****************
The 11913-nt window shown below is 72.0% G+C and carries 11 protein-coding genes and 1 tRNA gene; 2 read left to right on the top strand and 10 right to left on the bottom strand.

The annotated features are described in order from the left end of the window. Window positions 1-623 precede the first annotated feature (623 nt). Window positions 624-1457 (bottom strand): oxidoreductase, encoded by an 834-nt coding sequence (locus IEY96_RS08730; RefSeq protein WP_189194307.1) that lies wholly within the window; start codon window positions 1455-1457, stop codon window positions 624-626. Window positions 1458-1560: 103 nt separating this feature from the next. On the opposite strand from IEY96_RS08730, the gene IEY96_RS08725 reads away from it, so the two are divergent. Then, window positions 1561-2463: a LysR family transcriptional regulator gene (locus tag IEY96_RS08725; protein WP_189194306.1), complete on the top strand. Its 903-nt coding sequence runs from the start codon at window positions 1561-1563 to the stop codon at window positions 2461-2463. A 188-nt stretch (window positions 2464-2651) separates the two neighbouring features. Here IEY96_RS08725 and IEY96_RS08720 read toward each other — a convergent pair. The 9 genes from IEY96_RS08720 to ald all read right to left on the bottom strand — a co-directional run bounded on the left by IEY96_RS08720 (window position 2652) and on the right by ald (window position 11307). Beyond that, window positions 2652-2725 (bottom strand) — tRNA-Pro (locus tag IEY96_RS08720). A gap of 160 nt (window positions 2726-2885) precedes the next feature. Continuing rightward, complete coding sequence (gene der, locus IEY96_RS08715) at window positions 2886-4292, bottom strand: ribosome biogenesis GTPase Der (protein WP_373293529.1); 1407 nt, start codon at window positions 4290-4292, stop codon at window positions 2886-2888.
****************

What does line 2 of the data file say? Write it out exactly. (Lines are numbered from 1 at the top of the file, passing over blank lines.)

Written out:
The annotated features are described in order from the left end of the window. Window positions 1-623 precede the first annotated feature (623 nt). Window positions 624-1457 (bottom strand): oxidoreductase, encoded by an 834-nt coding sequence (locus IEY96_RS08730; RefSeq protein WP_189194307.1) that lies wholly within the window; start codon window positions 1455-1457, stop codon window positions 624-626. Window positions 1458-1560: 103 nt separating this feature from the next. On the opposite strand from IEY96_RS08730, the gene IEY96_RS08725 reads away from it, so the two are divergent. Then, window positions 1561-2463: a LysR family transcriptional regulator gene (locus tag IEY96_RS08725; protein WP_189194306.1), complete on the top strand. Its 903-nt coding sequence runs from the start codon at window positions 1561-1563 to the stop codon at window positions 2461-2463. A 188-nt stretch (window positions 2464-2651) separates the two neighbouring features. Here IEY96_RS08725 and IEY96_RS08720 read toward each other — a convergent pair. The 9 genes from IEY96_RS08720 to ald all read right to left on the bottom strand — a co-directional run bounded on the left by IEY96_RS08720 (window position 2652) and on the right by ald (window position 11307). Beyond that, window positions 2652-2725 (bottom strand) — tRNA-Pro (locus tag IEY96_RS08720). A gap of 160 nt (window positions 2726-2885) precedes the next feature. Continuing rightward, complete coding sequence (gene der, locus IEY96_RS08715) at window positions 2886-4292, bottom strand: ribosome biogenesis GTPase Der (protein WP_373293529.1); 1407 nt, start codon at window positions 4290-4292, stop codon at window positions 2886-2888.